Explore Skin Whitening (Part 1)
Before we go into the skin whitening solution, we should first understand how pigment is formed.
How does skin darken?
Skin tanning is actually a protective mechanism from the ultraviolet exposure. Sunburn can be caused by excessively exposure to UVB, which have short wavelength but high energy. UVA, which has lower energy but a longer wavelength, can penetrate deeper into the dermis and damage skin DNA. Melanin is a protective layer that filters UV rays to protect the skin.
However, in addition to UV rays, emotions, stress and endocrine disorders can affect the production of melanin.
When skin is exposed to UV rays for a long time, under the influence of emotions or stress, etc., keratinocytes will release active free radicals. This stimulates peripheral nerves to release cytokines, causing inflammation and promoting the secretion of alpha-melanocyte-stimulating-hormone (α -MSH) by the pituitary gland. Tyrosinase is then activated and synthesizes tyrosine in melanosome into DOPA before it is further converted into "pheomelanin" or "eumelanin", collectively known as melanin.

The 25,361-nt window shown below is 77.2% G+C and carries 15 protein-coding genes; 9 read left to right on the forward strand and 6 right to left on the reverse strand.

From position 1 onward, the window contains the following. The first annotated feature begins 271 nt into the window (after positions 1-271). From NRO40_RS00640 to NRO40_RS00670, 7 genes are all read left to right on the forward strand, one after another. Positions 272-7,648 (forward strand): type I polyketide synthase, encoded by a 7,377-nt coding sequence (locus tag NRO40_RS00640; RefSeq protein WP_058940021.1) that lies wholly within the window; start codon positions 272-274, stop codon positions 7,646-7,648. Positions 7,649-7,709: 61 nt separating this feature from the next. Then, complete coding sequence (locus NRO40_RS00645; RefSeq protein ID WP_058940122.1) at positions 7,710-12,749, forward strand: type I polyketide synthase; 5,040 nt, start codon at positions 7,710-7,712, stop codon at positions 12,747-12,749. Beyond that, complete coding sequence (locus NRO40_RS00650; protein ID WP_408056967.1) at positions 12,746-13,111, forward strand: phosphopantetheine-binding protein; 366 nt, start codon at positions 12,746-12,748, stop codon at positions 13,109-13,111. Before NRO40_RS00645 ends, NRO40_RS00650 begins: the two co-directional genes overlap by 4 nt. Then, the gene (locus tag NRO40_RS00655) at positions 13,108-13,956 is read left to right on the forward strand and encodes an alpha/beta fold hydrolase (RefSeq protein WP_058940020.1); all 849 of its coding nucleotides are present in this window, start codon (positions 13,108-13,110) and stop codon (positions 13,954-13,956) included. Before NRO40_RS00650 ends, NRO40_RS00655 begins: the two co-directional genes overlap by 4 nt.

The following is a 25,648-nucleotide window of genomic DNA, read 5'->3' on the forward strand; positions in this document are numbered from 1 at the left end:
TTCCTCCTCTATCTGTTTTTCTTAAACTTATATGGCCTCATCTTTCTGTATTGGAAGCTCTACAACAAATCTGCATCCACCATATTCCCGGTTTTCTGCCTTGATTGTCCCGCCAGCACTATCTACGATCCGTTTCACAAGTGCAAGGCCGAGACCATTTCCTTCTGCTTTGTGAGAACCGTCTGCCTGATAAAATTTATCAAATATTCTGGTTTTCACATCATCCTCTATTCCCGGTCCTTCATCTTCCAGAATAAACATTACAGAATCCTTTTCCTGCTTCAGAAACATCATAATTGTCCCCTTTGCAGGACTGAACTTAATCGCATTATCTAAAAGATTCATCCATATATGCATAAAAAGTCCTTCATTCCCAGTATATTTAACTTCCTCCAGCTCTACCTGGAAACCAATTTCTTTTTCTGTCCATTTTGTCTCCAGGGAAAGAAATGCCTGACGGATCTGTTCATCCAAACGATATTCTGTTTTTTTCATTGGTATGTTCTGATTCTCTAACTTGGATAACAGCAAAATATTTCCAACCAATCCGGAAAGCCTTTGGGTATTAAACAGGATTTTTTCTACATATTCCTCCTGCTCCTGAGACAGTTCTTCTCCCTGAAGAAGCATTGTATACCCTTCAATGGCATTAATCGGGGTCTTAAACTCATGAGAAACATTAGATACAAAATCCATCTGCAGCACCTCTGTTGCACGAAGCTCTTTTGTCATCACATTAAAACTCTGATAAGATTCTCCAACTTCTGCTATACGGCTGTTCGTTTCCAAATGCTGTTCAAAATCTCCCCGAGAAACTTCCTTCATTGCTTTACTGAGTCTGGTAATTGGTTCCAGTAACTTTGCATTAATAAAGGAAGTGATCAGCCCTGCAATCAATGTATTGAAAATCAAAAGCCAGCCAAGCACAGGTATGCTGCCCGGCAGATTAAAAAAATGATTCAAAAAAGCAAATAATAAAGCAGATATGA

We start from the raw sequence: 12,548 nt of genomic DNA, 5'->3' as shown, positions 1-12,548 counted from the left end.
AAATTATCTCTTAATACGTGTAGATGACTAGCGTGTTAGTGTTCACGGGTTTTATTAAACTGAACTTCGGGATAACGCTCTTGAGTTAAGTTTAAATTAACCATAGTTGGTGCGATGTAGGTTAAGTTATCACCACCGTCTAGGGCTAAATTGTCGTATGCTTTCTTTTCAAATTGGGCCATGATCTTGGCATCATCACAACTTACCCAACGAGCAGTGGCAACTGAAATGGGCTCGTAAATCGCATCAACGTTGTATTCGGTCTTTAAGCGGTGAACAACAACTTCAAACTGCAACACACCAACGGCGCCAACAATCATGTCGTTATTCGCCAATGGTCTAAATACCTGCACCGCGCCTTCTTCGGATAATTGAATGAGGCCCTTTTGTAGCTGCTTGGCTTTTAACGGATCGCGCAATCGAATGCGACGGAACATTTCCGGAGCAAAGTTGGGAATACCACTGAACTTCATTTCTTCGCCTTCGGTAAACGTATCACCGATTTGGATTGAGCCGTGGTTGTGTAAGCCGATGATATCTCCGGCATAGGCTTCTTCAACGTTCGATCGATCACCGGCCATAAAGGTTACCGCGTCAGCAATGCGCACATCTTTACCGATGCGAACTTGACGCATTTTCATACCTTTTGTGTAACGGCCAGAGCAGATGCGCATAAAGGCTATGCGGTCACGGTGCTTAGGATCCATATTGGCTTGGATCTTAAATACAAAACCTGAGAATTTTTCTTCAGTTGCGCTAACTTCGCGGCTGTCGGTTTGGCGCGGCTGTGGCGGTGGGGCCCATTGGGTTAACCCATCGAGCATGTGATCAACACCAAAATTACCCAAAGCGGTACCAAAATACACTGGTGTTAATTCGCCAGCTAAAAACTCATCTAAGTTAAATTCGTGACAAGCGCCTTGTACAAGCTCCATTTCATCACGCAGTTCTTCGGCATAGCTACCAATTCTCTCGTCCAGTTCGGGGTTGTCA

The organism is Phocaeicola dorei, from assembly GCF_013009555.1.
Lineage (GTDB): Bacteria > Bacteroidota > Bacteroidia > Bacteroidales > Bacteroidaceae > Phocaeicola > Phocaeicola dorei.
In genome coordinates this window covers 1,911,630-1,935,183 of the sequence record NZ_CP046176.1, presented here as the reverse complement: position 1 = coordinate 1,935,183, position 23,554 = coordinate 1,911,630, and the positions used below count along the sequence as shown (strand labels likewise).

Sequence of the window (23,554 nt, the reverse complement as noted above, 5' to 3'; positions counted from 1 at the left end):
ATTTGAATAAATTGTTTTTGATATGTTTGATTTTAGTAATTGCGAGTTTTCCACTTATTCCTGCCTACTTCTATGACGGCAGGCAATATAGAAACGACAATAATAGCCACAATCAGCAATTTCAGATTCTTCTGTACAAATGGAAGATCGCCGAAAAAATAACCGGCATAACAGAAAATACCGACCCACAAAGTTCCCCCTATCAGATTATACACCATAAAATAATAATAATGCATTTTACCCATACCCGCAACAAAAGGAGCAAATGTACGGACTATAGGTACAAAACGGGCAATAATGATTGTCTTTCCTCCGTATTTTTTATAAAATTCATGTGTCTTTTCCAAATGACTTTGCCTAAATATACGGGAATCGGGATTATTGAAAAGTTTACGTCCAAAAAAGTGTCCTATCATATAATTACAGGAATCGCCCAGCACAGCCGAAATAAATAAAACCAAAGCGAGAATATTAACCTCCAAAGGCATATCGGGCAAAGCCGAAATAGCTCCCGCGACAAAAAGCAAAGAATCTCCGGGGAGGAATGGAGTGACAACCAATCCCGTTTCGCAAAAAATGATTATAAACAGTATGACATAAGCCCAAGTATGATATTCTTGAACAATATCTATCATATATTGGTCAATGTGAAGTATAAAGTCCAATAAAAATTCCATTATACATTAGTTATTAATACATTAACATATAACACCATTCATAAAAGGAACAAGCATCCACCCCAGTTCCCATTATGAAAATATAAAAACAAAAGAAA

After melanosome leaves melanocytes, it then is phagocytized (“eaten”) by keratinocytes and slowly moves towards upper part of the skin to become part of the stratum corneum. The skin darkens and dark spots will be formed if the melanin accumulates on the spots.
Research shows that extensive exposure to blue light will also have similar skin damage as exposure to UVA. It can also cause long-lasting pigmentation.
After we understand the mechanism of melanin formation, we can go onto the solution to be discussed in part 2. Stay tuned.